Most importantly, the reports of the United States Treasury Department, as well as the United Nations, also confirm the role of Islamic groups in the Samjhauta Express blast. A contradiction of such a gargantuan scale raises serious doubts on the veracity of claims being made by National Investigation Agency (NIA). In 2009, the US Treasury department imposed sanctions on four Lashkar-e-Taiyyaba (LeT) operatives for organising the Samjhauta blast. The four named were Arif Qasmani, Fazeel-A-Tul Shaykh Abu Mohammed Ameen al-Peshawari, Mohammed Yahya Mujahid and Nasir Javaid. The US Treasury stated: “The designated individuals have provided direct support to Al Qaida and LeT and have facilitated terrorist attacks, including the July 2006 train bombing in Mumbai.”This is not all. The UN endorsed the US Treasury findings on the basis of the evidence collected.
On 29 June, 2010, the 1267 committee of the United Nations Security Council (UNSC), which mandated sanctions on the Al Qaida and the Taliban, froze assets, banned travel and imposed an arms embargo on Arif Qasmani, a Karachi businessman who it described as the “chief coordinator” for the Lashkar’s links with outside groups. It claimed that Qasmani provided “significant support for LeT terrorist operations.” In its Press release, the 1267 committee stated: “Qasmani has worked with LeT to facilitate attacks, to include the July 2006 train bombing in Mumbai, India, and the February 2007 Samjhauta Express bombing in Panipat, India. Qasmani utilised money that he received from Dawood Ibrahim, an Indian crime figure and terrorist supporter, to facilitate the July 2006 train bombing in Mumbai, India…Arif Qasmani has also provided financial and other support to Al Qaida.” According to the UN in return for providing support “Al Qaida provided Qasmani with operatives to support the July 2006 train bombing in Mumbai, India, and the February 2007 Samjhauta Express bombing in Panipat, India.”
The above assertions by the UN seem to be explicit enough.
So what do these assertions make of Aseemananda’s confession?
One presumes that the NIA and sections of the Indian media are interested in uncovering the truth about the Samjhauta blast. However, the NIA appears to be proceeding with its probe on the basis of the Swami’s confession without a second thought. And many in the Indian media appear to be equally comfortable with the probe as it unfolds.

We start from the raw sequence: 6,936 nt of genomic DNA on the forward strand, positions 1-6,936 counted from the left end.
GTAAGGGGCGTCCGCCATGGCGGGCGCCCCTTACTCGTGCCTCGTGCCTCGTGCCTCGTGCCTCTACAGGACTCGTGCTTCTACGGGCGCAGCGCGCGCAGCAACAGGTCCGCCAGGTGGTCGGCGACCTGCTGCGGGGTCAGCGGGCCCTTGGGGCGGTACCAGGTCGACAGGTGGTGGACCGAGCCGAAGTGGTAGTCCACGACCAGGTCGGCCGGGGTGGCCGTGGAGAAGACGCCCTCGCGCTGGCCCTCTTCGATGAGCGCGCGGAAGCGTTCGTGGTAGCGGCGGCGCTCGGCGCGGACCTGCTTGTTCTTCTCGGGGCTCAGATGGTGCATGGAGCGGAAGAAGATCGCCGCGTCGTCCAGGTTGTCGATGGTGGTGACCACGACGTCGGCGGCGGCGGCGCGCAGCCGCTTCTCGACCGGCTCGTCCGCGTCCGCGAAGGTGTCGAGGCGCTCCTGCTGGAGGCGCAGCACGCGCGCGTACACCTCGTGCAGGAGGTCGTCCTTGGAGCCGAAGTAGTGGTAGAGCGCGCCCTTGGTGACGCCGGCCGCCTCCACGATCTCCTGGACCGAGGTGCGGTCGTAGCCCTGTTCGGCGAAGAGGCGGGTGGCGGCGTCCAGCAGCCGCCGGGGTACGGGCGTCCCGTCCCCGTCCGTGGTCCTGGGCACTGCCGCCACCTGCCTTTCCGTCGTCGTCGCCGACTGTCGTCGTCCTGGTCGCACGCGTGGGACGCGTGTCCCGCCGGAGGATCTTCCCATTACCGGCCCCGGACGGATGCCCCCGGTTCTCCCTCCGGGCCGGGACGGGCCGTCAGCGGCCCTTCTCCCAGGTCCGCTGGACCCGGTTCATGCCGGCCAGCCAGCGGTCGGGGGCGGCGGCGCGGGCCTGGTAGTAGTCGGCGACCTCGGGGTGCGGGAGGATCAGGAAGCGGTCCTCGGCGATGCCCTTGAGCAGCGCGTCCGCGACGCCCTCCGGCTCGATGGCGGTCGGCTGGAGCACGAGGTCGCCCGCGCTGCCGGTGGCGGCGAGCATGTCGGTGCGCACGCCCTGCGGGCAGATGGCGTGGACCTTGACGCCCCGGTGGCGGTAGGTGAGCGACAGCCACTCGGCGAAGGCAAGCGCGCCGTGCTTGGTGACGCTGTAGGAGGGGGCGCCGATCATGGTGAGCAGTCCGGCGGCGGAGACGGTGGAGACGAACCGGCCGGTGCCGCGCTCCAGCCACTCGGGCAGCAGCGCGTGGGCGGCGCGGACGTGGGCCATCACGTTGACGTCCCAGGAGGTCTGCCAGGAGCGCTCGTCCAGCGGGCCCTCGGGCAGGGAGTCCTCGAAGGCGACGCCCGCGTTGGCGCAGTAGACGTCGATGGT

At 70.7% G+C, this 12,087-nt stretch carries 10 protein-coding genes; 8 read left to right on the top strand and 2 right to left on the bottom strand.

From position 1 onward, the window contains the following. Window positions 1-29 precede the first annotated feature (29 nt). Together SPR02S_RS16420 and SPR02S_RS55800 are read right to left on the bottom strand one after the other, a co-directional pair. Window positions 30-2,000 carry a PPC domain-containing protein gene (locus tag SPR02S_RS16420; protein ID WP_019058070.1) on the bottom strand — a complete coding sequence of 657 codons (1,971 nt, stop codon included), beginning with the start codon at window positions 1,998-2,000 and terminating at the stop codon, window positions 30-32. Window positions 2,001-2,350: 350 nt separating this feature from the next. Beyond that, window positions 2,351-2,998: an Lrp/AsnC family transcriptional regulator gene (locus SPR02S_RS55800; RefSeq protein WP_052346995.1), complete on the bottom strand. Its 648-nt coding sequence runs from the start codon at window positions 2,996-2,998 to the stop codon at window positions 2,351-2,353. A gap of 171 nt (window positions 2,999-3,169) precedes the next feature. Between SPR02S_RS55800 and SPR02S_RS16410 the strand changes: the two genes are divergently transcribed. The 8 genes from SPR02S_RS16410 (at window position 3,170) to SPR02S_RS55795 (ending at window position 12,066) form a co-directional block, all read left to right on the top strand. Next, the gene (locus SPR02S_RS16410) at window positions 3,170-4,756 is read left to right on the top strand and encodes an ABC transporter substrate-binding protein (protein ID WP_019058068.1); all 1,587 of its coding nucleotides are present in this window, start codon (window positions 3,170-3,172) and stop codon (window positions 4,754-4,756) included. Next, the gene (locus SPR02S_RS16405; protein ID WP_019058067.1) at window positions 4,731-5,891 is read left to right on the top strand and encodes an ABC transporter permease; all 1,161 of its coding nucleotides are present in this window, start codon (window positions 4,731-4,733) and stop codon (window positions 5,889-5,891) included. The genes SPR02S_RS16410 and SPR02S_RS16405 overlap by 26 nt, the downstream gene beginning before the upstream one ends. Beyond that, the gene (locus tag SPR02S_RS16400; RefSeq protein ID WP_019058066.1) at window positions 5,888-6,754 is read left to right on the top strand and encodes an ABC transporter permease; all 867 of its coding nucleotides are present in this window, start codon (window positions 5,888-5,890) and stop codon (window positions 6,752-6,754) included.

If the United Nations, the United States Treasury Department and the admissions of SIMI activists were correct, ergo, it follows that Swami Aseemananda’s purported confession is suspect.
Can such a glaring contradiction be ignored in any credible investigation?
Which brings us to the next question: Did Swami Aseemanand actually “confess”?
For those unfamiliar with the history of Swami Aseemananda’s case, the National Investigation Agency (NIA) had moved an application on January 13, 2011 before the court of Chief Judicial Magistrate for recording the statement of Swami Aseemananda. The statement was recorded under section 164 of the CrPC was supposed to have been kept by the court under wraps.
However, lawyer Manvir Rathi, who represents Aseemananda in the Samjhauta blasts case, said he had a one-to-one conversation with Aseemananda on January 3 when he was produced before special NIA court in Panchkula. Rathi says, Aseemananda told him that the CBI had recorded his statement in Panchkula court, but that statement was not voluntary.
Finally, why are important documents in this investigation being selectively leaked to the media?
Is the media acting as a cheerleader for political vindictiveness against a grassroots activist like Swami Aseemananda who has a large support base amongst tribals - capable of affecting election results in many constituencies of the country?
In independent India's history, not many people have had the courage to confront the hydra-headed monster of Islamic expansionism- a problem that has plagued South Asia for the past thousand years. Few people have successfully tackled this geo-political malady. That is the reason why there is a huge outrage against the arrest of a purported “counter-terrorist”, viz. Swami Aseemananda.
That brings us to the paramount question- Is the massive mobilization of the investigative agencies for the benefit of a single political party’s agenda, justifiable?
As Swami Aseemananda is shunted from prison to prison in judicial custody, and as every word he says, every word he is forced to say and every word he does not say, is selectively reported in the media, civil society's anguish will hopefully give an opportunity to both the investigators and the political forces behind them, to introspect.
To bring justice and freedom to Swami Aseemananda, we, the undersigned, draw inspiration from the many voices of support within the civil society. While public opinion against this travesty of a case is rising, the silence of the major mainstream political parties as well as some ‘Human Rights groups’ has been deafening.
As the poor tribals of Dang wait with baited breath for one of their own to return, the words of another inspiring individual of the last century, “Netaji” Subhash Chandra Bose, continue to hold the same meaning today as they did when they were uttered, “The grossest crime is to compromise with injustice and wrong.... The highest virtue is to battle against inequity, no matter what the cost may be”.